Committed to the common good

Most of you will be aware that CBC Fremantle was featured on this week's Compass programme which aired on the ABC. The adage 'it takes a village to raise a child' certainly was reflected by the stories told by the boys and their parents. I have received messages of congratulations from all over Australia and from as far away as Africa. Total strangers, educators, chaplains, Christian Brothers, former staff, former students, parents of Old Boys and current students and parent of boys who have not yet begun their journey at CBC have all joined the chorus of viewers who have sent their positive reviews. The programme uncovered former friends and colleagues I hadn't heard from in years, in one instance, for more than 45 years. It would be easy to just sit back and bask in the glory of what is, by any measure, a beautiful community. However, two messages I received this week have dismissed any hubris that I may have developed from the Compass programme.

Last Sunday morning my daughter Rosie called me. Rosie generally calls me for two reasons. The first I will keep confidential, but the second I'm happy to share. Rosie is fiercely loyal and protective of her father. Whenever she hears me, or CBC, being criticised, she moves to DEFCON 4. She called me to say that a friend had heard from a friend that her son, who is in Year 8, spends time in the library at break times because he fears being bullied in the 'quadrangle'. I asked Rosie to pass my number on to her friend, and for her friend to pass it on further to the mother of the child. I also emailed our College Pastoral Board and asked that they start making enquiries, but it is rather like finding a needle in a haystack, and I haven't since heard from the parent to shed any light on her son's plight. The thought that it may be happening is deeply troubling.

During the week, a recently graduated Old Boy also gave a different version of the CBC Journey as depicted on the ABC. On social media he indicated that, as a same-sex attracted young man, he felt isolation and, at times, was made to feel unworthy during his time at the College. This saddens me profoundly because every human is created in the image of God and such situations should never arise. These two instances remind me that we can't take for granted that every boy in our school is automatically enjoying a positive journey and a smooth transition to adulthood.

During adolescence, boys will naturally seek to form a hierarchy. The easiest way, and the way most modelled in today's society, is with a put-down of others. This will happen in every school. What I commit to all parents at CBC is that when we are aware of negative hierarchical behaviour, it will be addressed. To the extent that the address pleases the parent is not an exact science, but it will be addressed. The problem with the situation Rosie pointed out is, that as far as I know, no-one has communicated the issue, and if they have, it has not been resolved satisfactorily.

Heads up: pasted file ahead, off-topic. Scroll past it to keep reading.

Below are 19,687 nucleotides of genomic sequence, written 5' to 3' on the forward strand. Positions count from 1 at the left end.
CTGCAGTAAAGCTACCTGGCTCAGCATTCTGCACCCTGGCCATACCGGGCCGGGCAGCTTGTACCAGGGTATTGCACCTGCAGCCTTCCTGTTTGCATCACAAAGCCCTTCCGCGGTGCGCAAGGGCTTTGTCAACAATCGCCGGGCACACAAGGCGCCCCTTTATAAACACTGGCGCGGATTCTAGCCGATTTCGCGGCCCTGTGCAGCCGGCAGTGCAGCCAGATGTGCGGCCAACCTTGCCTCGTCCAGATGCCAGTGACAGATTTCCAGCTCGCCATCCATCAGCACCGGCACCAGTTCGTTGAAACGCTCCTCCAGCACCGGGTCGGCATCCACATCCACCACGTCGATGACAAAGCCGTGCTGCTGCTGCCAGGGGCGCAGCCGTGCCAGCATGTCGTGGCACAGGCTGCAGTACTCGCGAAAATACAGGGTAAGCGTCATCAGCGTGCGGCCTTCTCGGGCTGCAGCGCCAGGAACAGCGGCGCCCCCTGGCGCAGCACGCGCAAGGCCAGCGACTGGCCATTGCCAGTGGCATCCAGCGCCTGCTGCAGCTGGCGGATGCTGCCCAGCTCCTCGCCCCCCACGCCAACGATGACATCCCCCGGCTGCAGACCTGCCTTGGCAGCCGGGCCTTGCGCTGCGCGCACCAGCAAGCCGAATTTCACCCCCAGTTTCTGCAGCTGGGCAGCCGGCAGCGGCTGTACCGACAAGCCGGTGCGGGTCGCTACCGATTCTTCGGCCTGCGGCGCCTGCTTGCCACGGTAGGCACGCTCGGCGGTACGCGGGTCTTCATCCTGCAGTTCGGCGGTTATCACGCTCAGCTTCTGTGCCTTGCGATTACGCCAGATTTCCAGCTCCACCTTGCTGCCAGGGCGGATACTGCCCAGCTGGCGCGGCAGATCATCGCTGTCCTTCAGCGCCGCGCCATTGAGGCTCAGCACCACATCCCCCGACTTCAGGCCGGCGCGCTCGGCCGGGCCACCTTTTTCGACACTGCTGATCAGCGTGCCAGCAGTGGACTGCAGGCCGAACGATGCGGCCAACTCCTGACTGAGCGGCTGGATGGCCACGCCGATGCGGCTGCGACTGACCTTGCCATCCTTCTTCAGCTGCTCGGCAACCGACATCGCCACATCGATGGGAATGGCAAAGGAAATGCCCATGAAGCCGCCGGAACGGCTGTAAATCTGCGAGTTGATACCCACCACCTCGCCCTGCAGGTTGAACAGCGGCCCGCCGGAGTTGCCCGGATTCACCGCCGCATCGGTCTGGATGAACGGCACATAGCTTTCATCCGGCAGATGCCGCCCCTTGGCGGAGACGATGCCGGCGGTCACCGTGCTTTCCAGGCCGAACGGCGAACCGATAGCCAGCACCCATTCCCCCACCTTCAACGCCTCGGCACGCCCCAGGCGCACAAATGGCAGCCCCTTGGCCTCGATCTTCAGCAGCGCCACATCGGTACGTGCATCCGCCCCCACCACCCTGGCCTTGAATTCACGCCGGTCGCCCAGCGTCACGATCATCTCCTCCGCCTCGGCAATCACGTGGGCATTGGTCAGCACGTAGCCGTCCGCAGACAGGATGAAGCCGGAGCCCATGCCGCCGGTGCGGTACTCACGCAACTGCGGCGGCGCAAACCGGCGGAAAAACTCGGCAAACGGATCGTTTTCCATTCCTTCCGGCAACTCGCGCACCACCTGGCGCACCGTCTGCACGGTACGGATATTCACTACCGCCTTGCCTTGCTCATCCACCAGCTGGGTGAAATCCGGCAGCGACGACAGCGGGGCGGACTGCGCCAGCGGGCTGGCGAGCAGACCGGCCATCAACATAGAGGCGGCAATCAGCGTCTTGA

I make a fantastic pizza, and the secret is in the base. The ingredients of all dough are standard, but the way they combine is the key to success. The point I am trying to make is that successful dough is not just about the ingredients, it is about the way they combine. Too much salt kills the yeast, as does water that is too warm. Having committed teachers, parents and students is not enough to ensure a successful journey. They need a relationship, and the basis of all relationships is communication. The College cannot address any problem by ESP or crystal ball gazing. We need to have the issue articulated as soon as it is evident and then work together towards a common goal. If a solution is not forthcoming at a particular level, it needs to go to the next and so on and so forth. If it is unresolved once it reaches me, there are options beyond the school to assist and all these options should be pursued. The frustration I have experienced over the years is that parents and students sometimes don't want to air issues for fear the situation will get worse. This is a flawed mindset. How can you juxtapose the paying of nearly $10, 000 per year to ensure your son's happiness and safety, but then lack the trust in the same school to deal with any bullying issue or other problem that arises?

The entire staff at CBC, teaching and non-teaching, want every boy's journey at the College to be a positive and successful one. On occasion, as humans, we all make mistakes. When that happens, the quality of our relationships, the quality of our communication and the guidance provided by Christ's example will overcome. The reality of this week's Compass documentary may be that the overwhelming majority of boys have a great journey at CBC Fremantle. Our work is not done until we can say the same for every boy.

Domenic Burgio